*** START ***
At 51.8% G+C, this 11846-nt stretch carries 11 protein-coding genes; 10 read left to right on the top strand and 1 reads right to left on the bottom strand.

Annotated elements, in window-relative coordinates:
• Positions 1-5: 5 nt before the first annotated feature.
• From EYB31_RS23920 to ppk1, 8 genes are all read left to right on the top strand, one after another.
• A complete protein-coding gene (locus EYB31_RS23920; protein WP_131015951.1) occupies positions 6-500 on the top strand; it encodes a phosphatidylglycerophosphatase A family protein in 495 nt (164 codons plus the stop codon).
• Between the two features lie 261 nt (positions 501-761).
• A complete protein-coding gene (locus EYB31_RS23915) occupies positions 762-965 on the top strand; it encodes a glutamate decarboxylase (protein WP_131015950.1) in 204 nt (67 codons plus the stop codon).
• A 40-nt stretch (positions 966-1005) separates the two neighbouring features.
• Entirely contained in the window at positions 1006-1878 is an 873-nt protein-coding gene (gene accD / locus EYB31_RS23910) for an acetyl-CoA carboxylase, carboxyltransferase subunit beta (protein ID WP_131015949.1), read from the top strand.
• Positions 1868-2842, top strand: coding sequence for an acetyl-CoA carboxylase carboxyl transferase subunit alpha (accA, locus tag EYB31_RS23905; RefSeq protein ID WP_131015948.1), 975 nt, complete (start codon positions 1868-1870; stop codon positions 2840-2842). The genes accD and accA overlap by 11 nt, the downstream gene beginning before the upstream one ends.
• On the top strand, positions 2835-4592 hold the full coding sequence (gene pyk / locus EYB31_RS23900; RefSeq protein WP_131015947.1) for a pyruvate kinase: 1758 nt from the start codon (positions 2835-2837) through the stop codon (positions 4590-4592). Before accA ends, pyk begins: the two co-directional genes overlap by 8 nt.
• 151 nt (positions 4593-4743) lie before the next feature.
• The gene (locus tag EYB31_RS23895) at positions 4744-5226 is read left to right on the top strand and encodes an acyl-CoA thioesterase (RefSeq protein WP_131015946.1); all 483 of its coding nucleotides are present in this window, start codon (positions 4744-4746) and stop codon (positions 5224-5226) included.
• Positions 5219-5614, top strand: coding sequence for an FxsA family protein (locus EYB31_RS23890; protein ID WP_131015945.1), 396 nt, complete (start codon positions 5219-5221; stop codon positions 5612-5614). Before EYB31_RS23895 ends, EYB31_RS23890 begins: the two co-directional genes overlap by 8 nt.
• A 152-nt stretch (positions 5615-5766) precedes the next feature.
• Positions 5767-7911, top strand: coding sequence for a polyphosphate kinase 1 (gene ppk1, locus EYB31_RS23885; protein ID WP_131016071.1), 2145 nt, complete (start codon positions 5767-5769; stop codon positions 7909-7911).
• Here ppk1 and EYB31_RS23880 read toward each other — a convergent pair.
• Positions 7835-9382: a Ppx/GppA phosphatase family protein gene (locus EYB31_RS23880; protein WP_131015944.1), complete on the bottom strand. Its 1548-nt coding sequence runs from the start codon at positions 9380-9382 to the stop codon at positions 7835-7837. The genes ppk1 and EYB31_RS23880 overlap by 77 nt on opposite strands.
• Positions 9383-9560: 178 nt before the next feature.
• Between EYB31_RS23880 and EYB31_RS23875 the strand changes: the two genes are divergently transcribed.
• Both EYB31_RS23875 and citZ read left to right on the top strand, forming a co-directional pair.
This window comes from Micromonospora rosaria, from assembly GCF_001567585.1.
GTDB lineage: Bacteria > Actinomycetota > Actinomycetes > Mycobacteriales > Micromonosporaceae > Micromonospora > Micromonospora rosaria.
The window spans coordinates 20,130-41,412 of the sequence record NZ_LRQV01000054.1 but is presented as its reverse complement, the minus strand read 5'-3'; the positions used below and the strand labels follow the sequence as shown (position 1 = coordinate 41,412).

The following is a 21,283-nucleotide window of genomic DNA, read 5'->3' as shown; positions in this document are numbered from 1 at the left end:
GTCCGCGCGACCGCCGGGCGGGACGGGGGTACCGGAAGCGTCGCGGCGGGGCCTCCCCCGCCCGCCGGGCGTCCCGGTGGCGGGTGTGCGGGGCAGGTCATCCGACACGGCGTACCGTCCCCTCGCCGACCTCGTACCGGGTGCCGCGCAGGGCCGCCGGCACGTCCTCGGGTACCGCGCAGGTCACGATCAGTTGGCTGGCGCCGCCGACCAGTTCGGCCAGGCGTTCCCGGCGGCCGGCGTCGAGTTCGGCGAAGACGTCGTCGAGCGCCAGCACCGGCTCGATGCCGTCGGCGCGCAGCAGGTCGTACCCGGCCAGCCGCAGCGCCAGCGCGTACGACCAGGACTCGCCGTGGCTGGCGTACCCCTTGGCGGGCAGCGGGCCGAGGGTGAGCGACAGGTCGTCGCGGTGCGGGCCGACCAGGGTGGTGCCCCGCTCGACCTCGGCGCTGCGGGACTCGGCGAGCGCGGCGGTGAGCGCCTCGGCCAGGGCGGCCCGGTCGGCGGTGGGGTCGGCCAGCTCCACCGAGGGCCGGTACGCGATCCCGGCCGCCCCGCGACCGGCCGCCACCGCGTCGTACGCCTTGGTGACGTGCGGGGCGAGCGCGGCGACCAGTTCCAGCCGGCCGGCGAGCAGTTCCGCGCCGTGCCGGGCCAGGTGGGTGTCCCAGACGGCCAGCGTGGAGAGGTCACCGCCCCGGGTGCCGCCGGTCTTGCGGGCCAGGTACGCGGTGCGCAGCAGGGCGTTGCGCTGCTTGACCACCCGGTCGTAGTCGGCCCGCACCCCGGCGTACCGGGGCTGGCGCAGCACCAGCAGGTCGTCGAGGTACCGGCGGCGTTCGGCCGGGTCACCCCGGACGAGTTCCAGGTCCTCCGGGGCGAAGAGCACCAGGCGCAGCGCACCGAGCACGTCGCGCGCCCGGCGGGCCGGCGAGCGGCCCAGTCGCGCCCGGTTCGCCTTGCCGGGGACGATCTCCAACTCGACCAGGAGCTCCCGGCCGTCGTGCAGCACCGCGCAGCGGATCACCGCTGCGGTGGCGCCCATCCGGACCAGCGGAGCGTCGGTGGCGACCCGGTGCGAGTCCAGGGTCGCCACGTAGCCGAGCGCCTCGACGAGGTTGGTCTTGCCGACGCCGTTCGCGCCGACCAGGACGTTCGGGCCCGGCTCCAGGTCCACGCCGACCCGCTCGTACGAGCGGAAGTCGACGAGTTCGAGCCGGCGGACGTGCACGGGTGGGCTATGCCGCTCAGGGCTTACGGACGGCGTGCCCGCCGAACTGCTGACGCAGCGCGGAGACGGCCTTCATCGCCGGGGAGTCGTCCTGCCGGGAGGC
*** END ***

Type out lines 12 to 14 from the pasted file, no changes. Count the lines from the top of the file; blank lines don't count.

• 151 nt (positions 4593-4743) lie before the next feature.
• The gene (locus tag EYB31_RS23895) at positions 4744-5226 is read left to right on the top strand and encodes an acyl-CoA thioesterase (RefSeq protein WP_131015946.1); all 483 of its coding nucleotides are present in this window, start codon (positions 4744-4746) and stop codon (positions 5224-5226) included.
• Positions 5219-5614, top strand: coding sequence for an FxsA family protein (locus EYB31_RS23890; protein ID WP_131015945.1), 396 nt, complete (start codon positions 5219-5221; stop codon positions 5612-5614). Before EYB31_RS23895 ends, EYB31_RS23890 begins: the two co-directional genes overlap by 8 nt.